Developers have been able to use an early version of the software since March. But over the coming weeks, the final iteration of Android 7.0 Nougat will be making its way to the Nexus 6, Nexus 6P, Nexus 5X, Nexus 9, Nexus Player, Pixel C, and General Mobile 4G, which is part of Google's Android One program. Any device enrolled in the Android Beta Program will also get the update, while LG's V20 will be the first phone to come with the software out of the box when it debuts later this year.
Android 7.0 Nougat brings several upgrades to Google's mobile software, including 72 new emoji characters, the ability to open more than one app at the same time in separate windows, and support for Google's mobile virtual reality platform, called Daydream, among other additions. Google says there are 250 new features in total.
Google doesn't typically allow developers to access the beta version of its new Android software so far ahead of its release. This year, however, the company gave app makers a longer lead time so they could optimize their software for the new platform closer to its official launch.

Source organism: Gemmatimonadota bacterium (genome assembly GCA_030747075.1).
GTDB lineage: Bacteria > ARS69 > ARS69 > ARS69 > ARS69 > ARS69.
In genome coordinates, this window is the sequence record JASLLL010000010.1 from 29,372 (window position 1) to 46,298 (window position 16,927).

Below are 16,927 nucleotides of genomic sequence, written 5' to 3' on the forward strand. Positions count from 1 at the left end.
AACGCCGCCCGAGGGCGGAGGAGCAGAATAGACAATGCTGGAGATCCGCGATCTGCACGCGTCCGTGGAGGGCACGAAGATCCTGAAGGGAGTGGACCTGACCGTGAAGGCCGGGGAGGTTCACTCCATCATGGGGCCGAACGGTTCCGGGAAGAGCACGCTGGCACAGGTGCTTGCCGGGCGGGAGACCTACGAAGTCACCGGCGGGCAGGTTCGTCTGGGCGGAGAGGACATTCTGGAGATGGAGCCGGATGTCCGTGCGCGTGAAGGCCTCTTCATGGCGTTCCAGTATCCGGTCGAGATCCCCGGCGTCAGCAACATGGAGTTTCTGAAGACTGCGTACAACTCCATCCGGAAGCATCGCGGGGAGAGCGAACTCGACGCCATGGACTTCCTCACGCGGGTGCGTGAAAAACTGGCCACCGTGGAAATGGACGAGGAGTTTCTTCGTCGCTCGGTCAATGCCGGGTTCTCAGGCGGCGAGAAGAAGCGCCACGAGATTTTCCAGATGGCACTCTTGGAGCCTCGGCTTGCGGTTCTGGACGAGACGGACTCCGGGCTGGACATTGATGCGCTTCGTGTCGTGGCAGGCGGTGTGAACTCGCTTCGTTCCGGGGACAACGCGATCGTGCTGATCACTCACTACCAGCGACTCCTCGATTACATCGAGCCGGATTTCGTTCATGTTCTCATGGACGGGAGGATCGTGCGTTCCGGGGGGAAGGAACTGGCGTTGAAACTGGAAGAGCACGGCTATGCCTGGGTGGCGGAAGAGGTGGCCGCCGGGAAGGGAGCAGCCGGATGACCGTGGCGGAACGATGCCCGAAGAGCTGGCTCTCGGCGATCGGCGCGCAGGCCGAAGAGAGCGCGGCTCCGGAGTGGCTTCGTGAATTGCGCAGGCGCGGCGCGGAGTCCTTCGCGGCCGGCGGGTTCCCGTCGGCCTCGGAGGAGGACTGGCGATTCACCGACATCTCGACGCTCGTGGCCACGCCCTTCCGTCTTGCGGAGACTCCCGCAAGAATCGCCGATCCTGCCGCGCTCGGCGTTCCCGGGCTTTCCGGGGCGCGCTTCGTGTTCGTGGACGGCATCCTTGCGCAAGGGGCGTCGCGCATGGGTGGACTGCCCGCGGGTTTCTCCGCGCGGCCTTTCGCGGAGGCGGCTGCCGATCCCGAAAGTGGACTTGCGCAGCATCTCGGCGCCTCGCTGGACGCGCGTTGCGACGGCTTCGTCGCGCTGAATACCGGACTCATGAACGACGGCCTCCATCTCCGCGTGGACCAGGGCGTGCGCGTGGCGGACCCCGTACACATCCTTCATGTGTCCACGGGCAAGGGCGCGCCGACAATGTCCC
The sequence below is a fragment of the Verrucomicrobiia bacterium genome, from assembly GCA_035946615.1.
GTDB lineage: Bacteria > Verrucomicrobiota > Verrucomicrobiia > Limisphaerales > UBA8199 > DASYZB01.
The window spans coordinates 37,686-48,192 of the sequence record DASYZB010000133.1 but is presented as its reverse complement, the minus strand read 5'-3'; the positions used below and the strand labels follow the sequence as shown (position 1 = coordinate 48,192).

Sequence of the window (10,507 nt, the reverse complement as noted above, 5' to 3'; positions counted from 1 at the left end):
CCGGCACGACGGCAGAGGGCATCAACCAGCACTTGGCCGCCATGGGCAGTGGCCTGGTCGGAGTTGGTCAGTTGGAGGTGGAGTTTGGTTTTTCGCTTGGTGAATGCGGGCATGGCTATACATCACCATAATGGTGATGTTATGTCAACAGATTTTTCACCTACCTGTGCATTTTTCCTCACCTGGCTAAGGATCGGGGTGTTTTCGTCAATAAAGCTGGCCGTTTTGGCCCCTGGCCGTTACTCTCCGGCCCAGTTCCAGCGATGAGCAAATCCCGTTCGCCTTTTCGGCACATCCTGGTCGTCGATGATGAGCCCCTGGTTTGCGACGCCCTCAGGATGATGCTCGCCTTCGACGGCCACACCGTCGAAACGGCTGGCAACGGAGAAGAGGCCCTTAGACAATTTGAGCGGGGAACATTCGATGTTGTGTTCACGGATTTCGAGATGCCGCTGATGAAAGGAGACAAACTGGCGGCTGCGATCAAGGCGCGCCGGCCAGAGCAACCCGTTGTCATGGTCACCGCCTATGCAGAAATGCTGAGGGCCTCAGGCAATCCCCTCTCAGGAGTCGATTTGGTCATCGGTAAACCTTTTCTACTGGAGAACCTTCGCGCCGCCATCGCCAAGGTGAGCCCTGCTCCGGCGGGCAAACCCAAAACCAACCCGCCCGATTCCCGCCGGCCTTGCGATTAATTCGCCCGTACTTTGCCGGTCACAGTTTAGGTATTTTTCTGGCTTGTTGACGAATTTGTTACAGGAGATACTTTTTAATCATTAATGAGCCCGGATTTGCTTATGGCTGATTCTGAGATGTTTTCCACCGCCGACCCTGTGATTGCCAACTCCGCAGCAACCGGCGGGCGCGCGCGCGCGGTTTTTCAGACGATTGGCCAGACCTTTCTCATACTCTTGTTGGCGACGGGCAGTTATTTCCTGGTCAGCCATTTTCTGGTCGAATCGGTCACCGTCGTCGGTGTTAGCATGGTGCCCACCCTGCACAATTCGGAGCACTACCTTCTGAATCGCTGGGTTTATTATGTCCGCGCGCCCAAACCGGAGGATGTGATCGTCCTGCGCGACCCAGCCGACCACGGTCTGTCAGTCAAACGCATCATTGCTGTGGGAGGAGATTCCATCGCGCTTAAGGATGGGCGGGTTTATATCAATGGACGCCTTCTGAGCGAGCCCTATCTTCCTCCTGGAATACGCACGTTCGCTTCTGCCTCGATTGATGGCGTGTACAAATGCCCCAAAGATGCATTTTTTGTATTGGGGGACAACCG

Because Android is open source and available across a wide range of products made by different manufacturers, the wait for a new software update can sometimes take months depending on which phone you own. When Google releases a new version of Android, it must be approved, and, in some cases, modified by handset manufacturers and carriers before it arrives on your phone. This is why updates don't reach all Android devices at the same time, as Apple's iOS updates typically do for iPhones. The fact that Google has granted earlier access than usual to its beta program this year suggests it's trying to expedite the rollout process moving forward.